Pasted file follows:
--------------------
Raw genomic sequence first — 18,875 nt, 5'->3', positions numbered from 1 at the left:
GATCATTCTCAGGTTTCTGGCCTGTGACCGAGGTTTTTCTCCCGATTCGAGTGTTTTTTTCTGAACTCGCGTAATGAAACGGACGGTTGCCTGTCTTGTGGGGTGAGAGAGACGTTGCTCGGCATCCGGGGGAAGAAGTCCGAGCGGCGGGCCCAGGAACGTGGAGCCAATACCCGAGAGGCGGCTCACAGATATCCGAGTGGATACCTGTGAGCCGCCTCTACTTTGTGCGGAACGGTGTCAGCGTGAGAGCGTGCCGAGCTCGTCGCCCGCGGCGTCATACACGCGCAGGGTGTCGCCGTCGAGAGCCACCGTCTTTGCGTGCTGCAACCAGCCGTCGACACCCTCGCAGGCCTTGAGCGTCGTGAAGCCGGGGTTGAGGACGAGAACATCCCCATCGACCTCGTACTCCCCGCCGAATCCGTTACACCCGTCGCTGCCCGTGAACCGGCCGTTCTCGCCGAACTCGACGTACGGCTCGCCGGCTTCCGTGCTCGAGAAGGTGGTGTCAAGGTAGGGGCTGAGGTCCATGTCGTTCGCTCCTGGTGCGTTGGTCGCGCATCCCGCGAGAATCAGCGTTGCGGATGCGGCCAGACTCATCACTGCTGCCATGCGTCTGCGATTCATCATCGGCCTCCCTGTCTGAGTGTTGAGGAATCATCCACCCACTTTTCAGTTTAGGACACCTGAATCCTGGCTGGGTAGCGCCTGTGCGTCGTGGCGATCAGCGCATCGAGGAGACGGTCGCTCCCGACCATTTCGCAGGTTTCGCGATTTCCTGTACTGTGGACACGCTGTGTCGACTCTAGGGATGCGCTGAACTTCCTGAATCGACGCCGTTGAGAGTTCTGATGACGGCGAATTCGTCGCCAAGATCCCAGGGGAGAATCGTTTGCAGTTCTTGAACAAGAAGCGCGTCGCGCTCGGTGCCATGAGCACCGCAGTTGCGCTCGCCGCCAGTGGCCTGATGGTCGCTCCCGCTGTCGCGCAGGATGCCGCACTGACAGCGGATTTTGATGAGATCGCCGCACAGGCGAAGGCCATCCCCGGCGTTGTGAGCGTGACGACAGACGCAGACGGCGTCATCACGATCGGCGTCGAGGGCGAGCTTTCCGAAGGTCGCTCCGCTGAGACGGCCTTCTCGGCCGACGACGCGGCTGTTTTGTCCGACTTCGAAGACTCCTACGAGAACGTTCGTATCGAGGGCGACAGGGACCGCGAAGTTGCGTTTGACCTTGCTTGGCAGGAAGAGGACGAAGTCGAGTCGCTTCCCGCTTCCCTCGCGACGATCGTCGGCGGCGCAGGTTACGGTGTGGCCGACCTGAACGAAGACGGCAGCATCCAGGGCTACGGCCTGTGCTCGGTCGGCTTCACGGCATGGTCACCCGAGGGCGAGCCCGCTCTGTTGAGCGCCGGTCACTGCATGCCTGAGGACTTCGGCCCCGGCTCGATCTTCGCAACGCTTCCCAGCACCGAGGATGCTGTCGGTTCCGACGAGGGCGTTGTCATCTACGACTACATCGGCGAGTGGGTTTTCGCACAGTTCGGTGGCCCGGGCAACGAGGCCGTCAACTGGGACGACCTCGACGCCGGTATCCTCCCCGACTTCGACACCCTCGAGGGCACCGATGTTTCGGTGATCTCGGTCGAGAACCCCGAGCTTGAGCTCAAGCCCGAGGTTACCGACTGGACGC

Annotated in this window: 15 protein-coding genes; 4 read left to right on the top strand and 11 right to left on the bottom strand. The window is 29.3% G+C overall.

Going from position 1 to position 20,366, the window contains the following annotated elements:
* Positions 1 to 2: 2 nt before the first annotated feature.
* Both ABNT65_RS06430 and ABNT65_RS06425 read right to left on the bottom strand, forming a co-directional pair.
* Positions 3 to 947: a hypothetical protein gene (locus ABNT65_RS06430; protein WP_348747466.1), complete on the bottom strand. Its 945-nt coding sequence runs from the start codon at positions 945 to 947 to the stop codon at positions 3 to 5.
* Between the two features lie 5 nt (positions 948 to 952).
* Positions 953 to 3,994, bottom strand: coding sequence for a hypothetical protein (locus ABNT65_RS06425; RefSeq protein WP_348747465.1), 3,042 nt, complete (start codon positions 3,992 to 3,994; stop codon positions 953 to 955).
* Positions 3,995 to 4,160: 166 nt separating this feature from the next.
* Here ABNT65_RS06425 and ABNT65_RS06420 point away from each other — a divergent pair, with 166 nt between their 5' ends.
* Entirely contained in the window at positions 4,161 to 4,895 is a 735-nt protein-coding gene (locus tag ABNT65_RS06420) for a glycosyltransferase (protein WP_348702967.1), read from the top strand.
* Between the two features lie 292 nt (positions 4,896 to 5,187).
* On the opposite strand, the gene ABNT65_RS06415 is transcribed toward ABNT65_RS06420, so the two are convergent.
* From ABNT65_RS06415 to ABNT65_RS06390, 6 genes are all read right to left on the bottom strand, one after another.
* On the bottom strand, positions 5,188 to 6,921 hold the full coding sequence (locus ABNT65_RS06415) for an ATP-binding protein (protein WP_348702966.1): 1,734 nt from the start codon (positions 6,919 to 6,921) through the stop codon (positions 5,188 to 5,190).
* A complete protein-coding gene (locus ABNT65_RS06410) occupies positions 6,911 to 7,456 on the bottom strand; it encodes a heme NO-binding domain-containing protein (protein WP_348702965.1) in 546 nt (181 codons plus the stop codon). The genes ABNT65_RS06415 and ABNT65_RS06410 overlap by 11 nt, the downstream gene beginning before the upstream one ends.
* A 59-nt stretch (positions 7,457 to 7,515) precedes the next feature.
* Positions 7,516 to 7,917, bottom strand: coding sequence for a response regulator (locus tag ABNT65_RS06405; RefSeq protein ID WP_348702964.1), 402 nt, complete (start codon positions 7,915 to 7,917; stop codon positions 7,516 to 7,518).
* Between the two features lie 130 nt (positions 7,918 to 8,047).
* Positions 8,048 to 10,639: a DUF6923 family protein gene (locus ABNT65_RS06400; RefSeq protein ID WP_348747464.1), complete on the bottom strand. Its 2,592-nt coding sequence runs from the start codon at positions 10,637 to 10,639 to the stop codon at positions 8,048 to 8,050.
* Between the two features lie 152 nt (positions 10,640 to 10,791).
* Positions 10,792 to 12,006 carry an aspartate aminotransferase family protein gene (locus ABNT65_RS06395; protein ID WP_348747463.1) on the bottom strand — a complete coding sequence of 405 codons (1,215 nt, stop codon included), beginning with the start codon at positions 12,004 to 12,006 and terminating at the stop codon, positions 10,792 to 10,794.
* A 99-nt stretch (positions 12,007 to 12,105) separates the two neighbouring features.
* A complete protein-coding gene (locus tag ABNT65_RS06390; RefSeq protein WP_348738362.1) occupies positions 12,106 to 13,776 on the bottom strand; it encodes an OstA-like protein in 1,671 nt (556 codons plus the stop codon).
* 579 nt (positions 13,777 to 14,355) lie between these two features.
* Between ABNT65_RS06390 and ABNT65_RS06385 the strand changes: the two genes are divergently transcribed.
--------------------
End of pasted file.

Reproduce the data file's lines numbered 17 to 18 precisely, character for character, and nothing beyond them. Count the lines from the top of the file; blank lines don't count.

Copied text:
* A complete protein-coding gene (locus ABNT65_RS06410) occupies positions 6,911 to 7,456 on the bottom strand; it encodes a heme NO-binding domain-containing protein (protein WP_348702965.1) in 546 nt (181 codons plus the stop codon). The genes ABNT65_RS06415 and ABNT65_RS06410 overlap by 11 nt, the downstream gene beginning before the upstream one ends.
* A 59-nt stretch (positions 7,457 to 7,515) precedes the next feature.